If you have climbing, trailing or vining houseplants, chances are you’ve noticed that as they get bigger, little roots shoot from leaf nodes along their stems. I recently took my Philodendron hederaceum micans off the bookcase to water it and I noticed two things; the all too familiar beginnings of a mealy bug outbreak and the not so familiar fact that it appeared to have become literally quite attached to some of the items on the shelf below it. A few aerial roots had wormed their way in between some plant labels that were sitting on the shelf and had obviously and erroneously decided this was a good place to take root.
The beautiful marriage of roots and plant labels
So what are aerial roots and why had these philodendron roots made the foolish choice to make a bed for themselves in between some plastic labels? Broadly speaking, aerial roots allow a plant to travel. As the plant grows, the stems travel up, down or sideways, depending on the plant’s growth habit. These stems are seeking locations away from the parent plant in which to root, meaning the network of roots and stems gets larger and as the overall volume of the plant increases. The extra ‘footholds’ provided by additional rooting points can provide support and stability as the weight of the plant increases. Once a stem roots via aerial roots, in most cases, these roots are capable of taking up moisture and nutrients. This means the plant increases its chance of survival if the mother plant is damaged or killed because it has many stand-alone offspring capable of being self-sufficient.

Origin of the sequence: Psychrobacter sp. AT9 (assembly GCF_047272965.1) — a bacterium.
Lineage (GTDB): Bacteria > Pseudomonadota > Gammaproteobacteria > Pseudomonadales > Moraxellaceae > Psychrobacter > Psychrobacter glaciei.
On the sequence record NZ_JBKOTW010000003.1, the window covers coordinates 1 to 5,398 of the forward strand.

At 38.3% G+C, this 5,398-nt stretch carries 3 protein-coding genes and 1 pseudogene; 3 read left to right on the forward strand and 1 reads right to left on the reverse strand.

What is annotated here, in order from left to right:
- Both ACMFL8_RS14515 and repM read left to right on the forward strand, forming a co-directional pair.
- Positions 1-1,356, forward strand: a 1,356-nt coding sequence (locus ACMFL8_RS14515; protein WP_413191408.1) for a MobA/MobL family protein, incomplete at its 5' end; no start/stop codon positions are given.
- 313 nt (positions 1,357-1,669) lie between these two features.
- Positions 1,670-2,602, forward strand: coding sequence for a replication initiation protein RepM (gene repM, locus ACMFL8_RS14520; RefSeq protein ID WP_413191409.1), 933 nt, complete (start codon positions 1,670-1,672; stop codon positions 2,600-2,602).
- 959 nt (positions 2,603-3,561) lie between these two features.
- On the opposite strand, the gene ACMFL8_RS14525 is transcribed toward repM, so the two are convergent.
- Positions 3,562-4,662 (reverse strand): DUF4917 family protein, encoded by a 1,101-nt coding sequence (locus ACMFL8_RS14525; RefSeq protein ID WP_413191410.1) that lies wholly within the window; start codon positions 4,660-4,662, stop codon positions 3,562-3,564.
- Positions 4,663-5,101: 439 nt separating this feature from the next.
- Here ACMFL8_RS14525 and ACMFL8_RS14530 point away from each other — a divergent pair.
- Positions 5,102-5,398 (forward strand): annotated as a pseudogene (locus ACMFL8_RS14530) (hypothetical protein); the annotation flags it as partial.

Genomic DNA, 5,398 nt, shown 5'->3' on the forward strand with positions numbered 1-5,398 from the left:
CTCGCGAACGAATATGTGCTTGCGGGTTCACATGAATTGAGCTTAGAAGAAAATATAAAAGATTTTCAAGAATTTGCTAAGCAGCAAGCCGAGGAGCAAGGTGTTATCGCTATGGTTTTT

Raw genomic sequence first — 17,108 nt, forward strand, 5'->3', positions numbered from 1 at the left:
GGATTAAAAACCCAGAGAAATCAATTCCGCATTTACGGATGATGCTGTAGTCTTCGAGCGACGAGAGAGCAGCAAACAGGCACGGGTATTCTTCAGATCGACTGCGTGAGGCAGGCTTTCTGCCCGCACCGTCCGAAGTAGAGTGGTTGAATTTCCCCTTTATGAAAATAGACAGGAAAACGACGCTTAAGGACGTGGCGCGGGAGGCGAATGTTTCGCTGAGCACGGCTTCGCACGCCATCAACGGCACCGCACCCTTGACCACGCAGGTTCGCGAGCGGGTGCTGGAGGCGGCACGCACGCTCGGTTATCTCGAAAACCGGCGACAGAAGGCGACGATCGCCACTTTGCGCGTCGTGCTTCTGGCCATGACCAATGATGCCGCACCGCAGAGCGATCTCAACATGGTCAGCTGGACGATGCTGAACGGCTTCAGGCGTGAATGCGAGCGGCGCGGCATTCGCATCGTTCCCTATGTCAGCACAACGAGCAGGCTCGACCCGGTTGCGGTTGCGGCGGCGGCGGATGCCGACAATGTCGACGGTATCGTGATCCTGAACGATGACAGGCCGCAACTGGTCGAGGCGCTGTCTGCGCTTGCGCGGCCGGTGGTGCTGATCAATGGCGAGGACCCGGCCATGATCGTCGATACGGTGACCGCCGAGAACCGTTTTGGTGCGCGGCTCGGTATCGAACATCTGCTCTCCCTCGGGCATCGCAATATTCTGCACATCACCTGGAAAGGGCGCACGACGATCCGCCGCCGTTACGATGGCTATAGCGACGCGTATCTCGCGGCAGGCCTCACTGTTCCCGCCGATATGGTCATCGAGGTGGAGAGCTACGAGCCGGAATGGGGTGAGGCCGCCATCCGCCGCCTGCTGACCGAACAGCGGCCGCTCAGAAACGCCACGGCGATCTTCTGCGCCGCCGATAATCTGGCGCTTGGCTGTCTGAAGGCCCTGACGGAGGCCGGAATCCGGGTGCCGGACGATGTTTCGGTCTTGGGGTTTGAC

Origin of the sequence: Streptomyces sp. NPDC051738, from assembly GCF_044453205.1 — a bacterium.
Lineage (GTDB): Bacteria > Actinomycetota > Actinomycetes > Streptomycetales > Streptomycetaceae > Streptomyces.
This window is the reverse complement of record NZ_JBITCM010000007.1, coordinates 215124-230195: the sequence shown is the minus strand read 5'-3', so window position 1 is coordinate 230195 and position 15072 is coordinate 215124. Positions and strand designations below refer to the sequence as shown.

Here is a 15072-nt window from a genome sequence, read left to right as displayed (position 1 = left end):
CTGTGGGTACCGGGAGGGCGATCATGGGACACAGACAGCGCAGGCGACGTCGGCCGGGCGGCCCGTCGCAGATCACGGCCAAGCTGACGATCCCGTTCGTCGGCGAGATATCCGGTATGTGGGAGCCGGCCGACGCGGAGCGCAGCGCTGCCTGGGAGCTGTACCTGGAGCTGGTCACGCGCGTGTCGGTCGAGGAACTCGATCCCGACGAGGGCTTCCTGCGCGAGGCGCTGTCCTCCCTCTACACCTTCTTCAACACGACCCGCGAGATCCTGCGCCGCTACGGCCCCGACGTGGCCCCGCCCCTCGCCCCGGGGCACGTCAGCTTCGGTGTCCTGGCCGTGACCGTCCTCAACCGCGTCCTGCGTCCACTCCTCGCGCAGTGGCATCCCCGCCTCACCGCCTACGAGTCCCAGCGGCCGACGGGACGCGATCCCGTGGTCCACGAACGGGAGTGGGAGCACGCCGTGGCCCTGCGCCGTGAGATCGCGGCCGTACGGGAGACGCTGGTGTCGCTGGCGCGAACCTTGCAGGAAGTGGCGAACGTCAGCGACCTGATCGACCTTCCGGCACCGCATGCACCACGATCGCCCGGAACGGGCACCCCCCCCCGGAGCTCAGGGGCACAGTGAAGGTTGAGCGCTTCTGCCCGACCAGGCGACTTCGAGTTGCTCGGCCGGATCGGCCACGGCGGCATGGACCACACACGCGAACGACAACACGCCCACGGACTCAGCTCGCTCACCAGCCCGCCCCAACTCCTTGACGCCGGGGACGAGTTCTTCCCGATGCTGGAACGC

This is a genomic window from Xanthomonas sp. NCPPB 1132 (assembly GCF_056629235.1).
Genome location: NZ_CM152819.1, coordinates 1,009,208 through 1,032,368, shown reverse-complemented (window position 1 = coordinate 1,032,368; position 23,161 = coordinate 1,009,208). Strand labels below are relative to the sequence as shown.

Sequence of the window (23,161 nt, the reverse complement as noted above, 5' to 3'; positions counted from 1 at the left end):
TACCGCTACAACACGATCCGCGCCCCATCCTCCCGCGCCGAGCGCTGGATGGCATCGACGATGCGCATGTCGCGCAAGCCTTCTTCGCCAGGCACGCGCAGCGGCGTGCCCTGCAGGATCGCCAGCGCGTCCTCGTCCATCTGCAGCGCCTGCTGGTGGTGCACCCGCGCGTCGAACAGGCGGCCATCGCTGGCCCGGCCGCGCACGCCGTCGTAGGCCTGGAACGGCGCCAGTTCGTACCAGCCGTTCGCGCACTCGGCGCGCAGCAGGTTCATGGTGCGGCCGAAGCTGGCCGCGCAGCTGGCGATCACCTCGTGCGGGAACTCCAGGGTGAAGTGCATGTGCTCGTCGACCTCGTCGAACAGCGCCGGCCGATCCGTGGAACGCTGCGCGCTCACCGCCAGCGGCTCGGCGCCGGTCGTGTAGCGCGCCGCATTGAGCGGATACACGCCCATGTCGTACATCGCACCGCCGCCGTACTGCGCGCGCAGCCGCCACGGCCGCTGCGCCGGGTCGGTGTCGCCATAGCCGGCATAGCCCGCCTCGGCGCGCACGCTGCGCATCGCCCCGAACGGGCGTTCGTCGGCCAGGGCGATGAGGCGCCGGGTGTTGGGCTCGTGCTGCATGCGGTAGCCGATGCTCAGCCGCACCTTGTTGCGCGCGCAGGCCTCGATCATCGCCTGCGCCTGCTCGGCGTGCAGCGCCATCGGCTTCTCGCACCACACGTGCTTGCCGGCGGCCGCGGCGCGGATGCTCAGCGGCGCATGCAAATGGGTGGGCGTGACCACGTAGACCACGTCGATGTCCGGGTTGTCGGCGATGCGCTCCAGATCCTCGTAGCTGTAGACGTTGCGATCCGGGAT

My Philodendron is desperate to spread itself about
In the case of this Philodendron, it is able to make a stand-alone plant once it gets its aerial roots down into a suitable place (not the tags from some dahlias). This is why it’s possible to propagate these plants from a piece of stem that has roots on it. You will no doubt have seen people propagating plants such as monstera, epipremnums, Ficus pumila and cissus by placing cut stems in water. The aerial roots start to grow in the water and the cutting can be removed from the water and transplanted into soil once sufficient roots have formed. This is a little risky and some cuttings won’t survive the process of moving from a liquid to a soil-based environment.
There are other ways of propagating these sorts of plants, but I figured the easiest and most fool-proof way to do it with my philodendron was to slot a small tray of soil onto the shelf below the plant. Seeing as it’s making a bid for freedom in all directions at the moment, I’m going to let it creep its way across the soil tray, rooting down as it goes. After about 6-8 weeks, I’ll test to see how attached the stems are to the soil in the tray – if I tug at them and they seem to be pretty well-rooted, I’ll snip those rooted stems away from the parent plant. I’ll turn out the soil and cut every piece of stem that has a root system and a leaf or two away from its neighbours. This will give me a whole bundle of new philodendron plants.
The soil tray in situ
If you have the space around your plants to do this, it’s a really easy way of propagating those that have the capability to produce new offsets via their aerial roots. And hopefully it will save neighbouring objects from molestation.
Have your houseplants ever invaded inappropriate nooks and crannies? Comment below and let me know the strangest place your plants have tried to take root!